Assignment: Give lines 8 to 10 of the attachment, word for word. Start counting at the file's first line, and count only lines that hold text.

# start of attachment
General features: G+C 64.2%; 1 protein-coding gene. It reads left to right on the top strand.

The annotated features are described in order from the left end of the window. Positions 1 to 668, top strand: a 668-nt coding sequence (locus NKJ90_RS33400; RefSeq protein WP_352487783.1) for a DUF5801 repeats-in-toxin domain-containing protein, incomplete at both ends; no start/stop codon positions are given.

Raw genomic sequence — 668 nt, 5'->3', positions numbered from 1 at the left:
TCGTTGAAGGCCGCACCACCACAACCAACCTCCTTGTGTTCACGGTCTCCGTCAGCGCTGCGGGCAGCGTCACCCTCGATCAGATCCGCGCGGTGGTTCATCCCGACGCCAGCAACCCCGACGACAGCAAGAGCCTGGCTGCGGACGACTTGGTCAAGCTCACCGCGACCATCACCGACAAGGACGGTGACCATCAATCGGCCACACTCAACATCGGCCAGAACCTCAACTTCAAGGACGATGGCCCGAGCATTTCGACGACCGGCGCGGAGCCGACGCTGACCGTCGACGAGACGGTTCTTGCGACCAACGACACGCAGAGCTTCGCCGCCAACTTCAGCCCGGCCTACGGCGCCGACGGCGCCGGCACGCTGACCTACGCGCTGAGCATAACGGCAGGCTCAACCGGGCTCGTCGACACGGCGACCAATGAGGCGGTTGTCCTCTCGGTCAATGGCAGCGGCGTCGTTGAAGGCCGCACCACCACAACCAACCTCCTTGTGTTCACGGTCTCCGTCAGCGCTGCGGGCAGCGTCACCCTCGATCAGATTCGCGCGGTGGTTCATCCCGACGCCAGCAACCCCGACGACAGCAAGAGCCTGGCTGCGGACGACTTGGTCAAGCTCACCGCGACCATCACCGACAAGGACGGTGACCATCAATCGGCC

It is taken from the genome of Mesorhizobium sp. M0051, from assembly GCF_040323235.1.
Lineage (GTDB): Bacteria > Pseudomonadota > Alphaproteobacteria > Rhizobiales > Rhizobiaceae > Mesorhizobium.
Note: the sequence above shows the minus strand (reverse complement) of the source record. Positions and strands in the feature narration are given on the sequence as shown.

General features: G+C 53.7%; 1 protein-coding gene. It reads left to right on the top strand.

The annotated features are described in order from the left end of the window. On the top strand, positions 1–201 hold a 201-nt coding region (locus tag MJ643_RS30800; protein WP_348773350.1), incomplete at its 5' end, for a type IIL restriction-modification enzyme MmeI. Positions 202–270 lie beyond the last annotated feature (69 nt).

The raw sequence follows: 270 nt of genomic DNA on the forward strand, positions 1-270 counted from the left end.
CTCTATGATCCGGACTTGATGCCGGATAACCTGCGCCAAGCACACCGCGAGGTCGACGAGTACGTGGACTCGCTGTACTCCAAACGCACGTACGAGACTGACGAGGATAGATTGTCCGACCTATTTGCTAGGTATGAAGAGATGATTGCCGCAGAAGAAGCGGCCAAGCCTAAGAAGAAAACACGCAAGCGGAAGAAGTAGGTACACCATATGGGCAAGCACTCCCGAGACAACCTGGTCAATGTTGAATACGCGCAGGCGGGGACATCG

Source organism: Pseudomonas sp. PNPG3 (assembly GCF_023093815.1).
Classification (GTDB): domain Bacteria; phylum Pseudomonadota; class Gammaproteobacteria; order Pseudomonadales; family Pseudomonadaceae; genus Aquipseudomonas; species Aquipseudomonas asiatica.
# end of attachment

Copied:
General features: G+C 53.7%; 1 protein-coding gene. It reads left to right on the top strand.

The annotated features are described in order from the left end of the window. On the top strand, positions 1–201 hold a 201-nt coding region (locus tag MJ643_RS30800; protein WP_348773350.1), incomplete at its 5' end, for a type IIL restriction-modification enzyme MmeI. Positions 202–270 lie beyond the last annotated feature (69 nt).

The raw sequence follows: 270 nt of genomic DNA on the forward strand, positions 1-270 counted from the left end.